Diabetes Risk Increases with Expanding Waistlines
By Patricia Reaney
VIENNA (Reuters) - If expanding waistlines, tight clothes and declining athletic ability are not incentive enough for baby boomers to watch their weight, Danish scientists may have a more compelling reason.
They have discovered that people who become overweight and obese in middle age more than double their risk of developing diabetes compared to their more weight-conscious contemporaries.
``It is very, very bad for you to gain weight,'' Thorkild Sorensen, of the Institute of Preventive Medicine in Copenhagen, said during an obesity conference.
``It's the increase up to a certain weight that matters. This is the important new message here. The risk (of diabetes) is a little more than two times higher.''
More than 90 percent of people with Type 2, or adult onset, diabetes, are overweight or obese. Health experts estimate that up to 57 percent of diabetes cases are attributable to obesity.
Excess weight is the most common and avoidable risk factor for Type 2 diabetes. The illness develops when the body becomes less sensitive to the effects of insulin as weight increases. To compensate, the pancreas produces more insulin which then causes insulin resistance.
Doctors attending the 11th European Congress on Obesity said a five to 10 percent weight loss can reduce the risk of diabetes and other related illnesses such as macular degeneration, the leading cause of blindness in the elderly, leg ulcers and high cholesterol.
WEIGHT GAIN OVER YEARS IS IMPORTANT
``You don't have to lose 20 to 40 kilograms (44-66 lbs). You just have to lose five to 10 percent of your body weight to improve your insulin sensitivity,'' said Professor Monica Lechleitner, an endocrinologist at the University of Innsbruck, told the congress.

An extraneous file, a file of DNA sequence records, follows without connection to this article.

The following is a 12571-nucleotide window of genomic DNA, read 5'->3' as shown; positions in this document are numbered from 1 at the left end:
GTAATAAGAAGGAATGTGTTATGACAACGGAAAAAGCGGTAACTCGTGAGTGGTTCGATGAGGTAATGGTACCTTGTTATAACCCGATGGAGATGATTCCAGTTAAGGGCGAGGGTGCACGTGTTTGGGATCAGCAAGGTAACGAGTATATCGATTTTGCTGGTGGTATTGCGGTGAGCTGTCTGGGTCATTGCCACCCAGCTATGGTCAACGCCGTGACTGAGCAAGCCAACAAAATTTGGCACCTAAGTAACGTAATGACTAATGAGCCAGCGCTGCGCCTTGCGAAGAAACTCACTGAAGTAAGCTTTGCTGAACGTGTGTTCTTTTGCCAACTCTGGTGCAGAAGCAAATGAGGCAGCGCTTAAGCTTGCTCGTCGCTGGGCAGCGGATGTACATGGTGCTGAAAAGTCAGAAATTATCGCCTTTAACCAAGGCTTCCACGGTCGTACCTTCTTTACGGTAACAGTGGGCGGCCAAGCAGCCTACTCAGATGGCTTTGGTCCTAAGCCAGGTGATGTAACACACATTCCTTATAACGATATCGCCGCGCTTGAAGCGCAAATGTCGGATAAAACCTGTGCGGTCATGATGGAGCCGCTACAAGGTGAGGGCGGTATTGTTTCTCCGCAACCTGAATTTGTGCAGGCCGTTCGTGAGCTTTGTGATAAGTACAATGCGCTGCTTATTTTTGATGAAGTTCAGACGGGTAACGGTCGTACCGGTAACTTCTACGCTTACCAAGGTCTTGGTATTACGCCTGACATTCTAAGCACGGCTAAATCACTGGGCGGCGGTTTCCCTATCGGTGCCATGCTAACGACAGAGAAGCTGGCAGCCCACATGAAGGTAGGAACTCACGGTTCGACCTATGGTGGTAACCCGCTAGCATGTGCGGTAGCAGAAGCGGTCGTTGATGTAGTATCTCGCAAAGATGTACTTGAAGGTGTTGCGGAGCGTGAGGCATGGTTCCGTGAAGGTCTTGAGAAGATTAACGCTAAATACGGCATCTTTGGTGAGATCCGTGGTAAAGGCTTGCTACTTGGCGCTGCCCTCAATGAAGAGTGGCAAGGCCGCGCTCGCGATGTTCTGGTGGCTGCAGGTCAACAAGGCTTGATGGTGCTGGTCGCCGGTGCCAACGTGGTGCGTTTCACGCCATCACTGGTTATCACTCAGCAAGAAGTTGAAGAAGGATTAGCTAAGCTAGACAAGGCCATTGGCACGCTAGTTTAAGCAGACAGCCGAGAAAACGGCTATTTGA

Sorensen and his Danish colleagues examined body mass index (BMI) information on 380,000 men drafted into the Danish army at the age of 19 and followed their weight gain over 30 years.
BMI, which is calculated by dividing weight in kilograms by height in meters squared, is the standard measure to determine overweight or obesity.
``It's the weight gain over these years that's important,'' said Eva Black, of the Royal Veterinary and Agriculture University in Frederiksberg, who worked on the study.
The researchers compared 192 men who had a BMI of more than 30 and were already considered obese at 19 with 288 men with normal weight. Both groups were given glucose tolerance tests, a standard measure of insulin sensitivity, when they were 49-50 years old.
``Gaining enough weight to increase one's body mass by five BMI units (15 kilos or 33 lbs) can increase the risk of having abnormal glucose tolerance by 250 percent for people who formerly had a healthy weight,'' Black explained.
In addition to being a leading risk factor for diabetes, which affects 135 million people throughout the world and kills 2.8 million each year, obesity also increases the likelihood of developing heart disease, stroke, joint problems and certain types of cancer.
More than 2,000 doctors, researchers and health officials attended the four-day conference that looked at the causes, consequences and methods of treating obesity.